Mervyn Peake’s prose, that might as well give Vladimir Nabokov a run for his money, paints one of the most fantastical worlds to ever grace fiction, the magic of which manifests through the inherent strangeness of its many absolutely riveting characters rather than D&D-like rule books.
This second book of what, unfortunately, turned out to be only a trilogy, is so far the best fantasy book I’ve read; the story, in the core, might not be all that remarkable, and is confined to a single castle, but the unforgettable cast of characters, every word of whom is nothing short of the most poignant of poetry, is more than enough to blow any bland but supposedly “epic” narrative out of the water.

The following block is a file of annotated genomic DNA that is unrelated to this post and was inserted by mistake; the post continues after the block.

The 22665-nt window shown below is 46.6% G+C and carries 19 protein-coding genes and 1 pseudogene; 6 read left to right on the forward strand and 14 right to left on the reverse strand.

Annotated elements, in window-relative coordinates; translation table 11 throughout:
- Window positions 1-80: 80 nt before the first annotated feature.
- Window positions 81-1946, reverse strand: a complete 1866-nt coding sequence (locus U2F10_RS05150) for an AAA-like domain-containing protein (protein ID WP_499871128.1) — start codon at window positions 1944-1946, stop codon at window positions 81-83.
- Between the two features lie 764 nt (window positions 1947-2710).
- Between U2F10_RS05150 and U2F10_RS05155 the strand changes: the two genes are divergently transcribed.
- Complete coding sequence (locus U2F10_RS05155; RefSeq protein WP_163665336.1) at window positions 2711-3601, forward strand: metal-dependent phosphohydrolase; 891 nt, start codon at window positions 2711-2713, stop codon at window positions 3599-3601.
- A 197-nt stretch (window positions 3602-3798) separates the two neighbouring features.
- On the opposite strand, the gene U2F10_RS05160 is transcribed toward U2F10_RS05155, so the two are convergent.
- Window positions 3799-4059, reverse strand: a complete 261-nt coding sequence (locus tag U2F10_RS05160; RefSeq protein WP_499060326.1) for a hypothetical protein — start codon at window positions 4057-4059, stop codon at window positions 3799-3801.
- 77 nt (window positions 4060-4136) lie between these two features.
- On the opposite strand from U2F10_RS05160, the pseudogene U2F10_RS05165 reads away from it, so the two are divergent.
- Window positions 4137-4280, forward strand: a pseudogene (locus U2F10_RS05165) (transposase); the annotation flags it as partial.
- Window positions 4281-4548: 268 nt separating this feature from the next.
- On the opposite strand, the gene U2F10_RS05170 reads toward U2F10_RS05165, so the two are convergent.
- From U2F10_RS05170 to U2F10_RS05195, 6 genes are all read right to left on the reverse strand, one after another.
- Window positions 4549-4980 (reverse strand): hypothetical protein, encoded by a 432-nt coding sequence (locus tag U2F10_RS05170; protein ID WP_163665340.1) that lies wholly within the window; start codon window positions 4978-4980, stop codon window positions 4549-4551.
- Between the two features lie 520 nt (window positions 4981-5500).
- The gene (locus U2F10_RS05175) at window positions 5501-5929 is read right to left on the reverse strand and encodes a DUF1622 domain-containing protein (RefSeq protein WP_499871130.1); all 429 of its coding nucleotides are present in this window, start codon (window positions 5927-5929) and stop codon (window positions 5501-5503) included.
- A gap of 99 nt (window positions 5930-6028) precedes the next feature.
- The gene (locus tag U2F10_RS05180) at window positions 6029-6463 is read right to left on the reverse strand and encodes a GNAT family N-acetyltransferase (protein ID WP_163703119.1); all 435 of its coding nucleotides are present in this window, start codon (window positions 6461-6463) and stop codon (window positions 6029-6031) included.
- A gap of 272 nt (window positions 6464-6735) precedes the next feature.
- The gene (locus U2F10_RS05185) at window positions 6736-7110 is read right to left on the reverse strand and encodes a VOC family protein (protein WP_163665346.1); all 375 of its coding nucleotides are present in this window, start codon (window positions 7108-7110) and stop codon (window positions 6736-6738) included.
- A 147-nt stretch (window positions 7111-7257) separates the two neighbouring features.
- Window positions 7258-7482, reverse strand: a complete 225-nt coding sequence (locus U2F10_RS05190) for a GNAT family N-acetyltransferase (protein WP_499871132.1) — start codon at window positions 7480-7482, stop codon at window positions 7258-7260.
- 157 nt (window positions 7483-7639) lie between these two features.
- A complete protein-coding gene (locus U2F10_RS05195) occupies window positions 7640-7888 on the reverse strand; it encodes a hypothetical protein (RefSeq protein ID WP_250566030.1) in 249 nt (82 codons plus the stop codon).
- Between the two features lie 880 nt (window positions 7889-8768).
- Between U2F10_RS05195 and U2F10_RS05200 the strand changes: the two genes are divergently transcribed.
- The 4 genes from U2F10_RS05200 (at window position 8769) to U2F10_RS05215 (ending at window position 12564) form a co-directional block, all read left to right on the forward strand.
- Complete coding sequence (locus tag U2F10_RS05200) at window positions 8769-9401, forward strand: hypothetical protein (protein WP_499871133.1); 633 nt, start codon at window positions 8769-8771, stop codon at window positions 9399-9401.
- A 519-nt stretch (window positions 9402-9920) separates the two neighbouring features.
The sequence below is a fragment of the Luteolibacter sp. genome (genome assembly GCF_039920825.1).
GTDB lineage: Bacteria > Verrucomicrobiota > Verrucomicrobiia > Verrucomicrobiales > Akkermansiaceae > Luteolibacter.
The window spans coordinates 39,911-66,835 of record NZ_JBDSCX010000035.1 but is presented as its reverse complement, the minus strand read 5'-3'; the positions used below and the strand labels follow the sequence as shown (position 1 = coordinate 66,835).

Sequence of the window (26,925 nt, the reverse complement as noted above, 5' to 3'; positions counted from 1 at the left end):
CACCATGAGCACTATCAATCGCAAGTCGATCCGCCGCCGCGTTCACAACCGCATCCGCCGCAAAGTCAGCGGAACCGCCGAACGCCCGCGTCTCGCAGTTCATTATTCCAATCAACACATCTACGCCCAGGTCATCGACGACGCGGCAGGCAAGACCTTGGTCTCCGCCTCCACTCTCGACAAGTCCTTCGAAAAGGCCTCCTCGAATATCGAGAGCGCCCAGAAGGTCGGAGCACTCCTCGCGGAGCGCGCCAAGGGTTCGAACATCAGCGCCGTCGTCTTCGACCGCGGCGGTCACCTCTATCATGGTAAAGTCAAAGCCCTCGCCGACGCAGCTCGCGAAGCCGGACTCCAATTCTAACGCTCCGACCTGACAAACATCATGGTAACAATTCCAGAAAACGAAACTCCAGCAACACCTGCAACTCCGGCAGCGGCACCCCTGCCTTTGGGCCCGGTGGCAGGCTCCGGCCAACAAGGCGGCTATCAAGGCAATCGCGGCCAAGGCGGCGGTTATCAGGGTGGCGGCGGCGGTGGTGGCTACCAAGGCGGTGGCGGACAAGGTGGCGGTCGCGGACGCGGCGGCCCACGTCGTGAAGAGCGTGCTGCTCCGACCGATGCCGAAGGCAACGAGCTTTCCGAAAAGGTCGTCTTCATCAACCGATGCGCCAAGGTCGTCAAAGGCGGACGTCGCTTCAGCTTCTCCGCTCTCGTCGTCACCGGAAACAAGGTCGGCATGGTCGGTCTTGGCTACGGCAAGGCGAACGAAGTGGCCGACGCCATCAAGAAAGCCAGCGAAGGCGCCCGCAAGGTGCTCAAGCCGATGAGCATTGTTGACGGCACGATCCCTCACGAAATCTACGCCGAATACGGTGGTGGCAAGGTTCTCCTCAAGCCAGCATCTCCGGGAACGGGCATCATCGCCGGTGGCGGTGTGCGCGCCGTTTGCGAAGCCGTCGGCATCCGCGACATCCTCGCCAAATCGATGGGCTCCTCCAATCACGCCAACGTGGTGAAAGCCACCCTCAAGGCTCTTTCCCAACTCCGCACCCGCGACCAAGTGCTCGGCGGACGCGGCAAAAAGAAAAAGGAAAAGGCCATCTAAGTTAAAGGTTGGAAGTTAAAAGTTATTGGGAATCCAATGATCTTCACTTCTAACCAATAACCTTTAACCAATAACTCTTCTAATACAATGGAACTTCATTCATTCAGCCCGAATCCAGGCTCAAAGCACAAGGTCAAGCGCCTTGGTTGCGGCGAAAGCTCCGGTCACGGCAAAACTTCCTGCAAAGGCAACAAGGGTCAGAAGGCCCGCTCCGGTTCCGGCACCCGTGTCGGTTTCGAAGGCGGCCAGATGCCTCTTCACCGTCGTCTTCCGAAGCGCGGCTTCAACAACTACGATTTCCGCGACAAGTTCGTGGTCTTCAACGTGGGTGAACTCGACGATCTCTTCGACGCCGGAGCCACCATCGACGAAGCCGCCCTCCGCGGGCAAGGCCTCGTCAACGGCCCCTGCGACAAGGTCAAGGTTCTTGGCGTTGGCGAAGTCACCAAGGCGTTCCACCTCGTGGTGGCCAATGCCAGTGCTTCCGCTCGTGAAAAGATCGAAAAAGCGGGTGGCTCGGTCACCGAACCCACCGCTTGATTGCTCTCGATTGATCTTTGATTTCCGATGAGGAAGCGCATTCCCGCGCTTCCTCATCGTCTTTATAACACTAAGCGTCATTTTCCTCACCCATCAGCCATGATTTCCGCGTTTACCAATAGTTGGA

|Evocative, stunningly beautiful prose|
|Mysterious, fascinating world|
Absolutely riveting, profound characters
|Captivating, plot with loads of twists|
|Thought-provoking on a plethora of odd topics, from machiavellianism and psychopathy to thirst for freedom and effects of unrequited (or rather denied) affection|